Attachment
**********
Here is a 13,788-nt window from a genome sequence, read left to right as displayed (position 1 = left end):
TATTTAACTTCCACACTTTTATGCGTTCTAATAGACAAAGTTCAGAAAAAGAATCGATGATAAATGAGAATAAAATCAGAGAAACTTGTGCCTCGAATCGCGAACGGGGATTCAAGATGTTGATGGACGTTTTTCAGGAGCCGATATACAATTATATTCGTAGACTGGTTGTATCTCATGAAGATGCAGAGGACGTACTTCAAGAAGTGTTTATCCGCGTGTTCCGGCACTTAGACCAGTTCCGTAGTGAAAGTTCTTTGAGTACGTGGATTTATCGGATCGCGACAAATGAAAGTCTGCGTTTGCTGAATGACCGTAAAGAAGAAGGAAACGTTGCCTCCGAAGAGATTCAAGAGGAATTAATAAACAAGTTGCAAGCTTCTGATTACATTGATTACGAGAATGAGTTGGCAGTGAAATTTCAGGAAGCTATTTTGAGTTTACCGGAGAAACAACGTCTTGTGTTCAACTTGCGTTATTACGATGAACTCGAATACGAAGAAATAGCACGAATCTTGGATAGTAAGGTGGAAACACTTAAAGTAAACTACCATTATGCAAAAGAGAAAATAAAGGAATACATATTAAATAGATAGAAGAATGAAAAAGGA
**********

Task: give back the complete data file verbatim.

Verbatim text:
Here is a 13,788-nt window from a genome sequence, read left to right as displayed (position 1 = left end):
TATTTAACTTCCACACTTTTATGCGTTCTAATAGACAAAGTTCAGAAAAAGAATCGATGATAAATGAGAATAAAATCAGAGAAACTTGTGCCTCGAATCGCGAACGGGGATTCAAGATGTTGATGGACGTTTTTCAGGAGCCGATATACAATTATATTCGTAGACTGGTTGTATCTCATGAAGATGCAGAGGACGTACTTCAAGAAGTGTTTATCCGCGTGTTCCGGCACTTAGACCAGTTCCGTAGTGAAAGTTCTTTGAGTACGTGGATTTATCGGATCGCGACAAATGAAAGTCTGCGTTTGCTGAATGACCGTAAAGAAGAAGGAAACGTTGCCTCCGAAGAGATTCAAGAGGAATTAATAAACAAGTTGCAAGCTTCTGATTACATTGATTACGAGAATGAGTTGGCAGTGAAATTTCAGGAAGCTATTTTGAGTTTACCGGAGAAACAACGTCTTGTGTTCAACTTGCGTTATTACGATGAACTCGAATACGAAGAAATAGCACGAATCTTGGATAGTAAGGTGGAAACACTTAAAGTAAACTACCATTATGCAAAAGAGAAAATAAAGGAATACATATTAAATAGATAGAAGAATGAAAAAGGA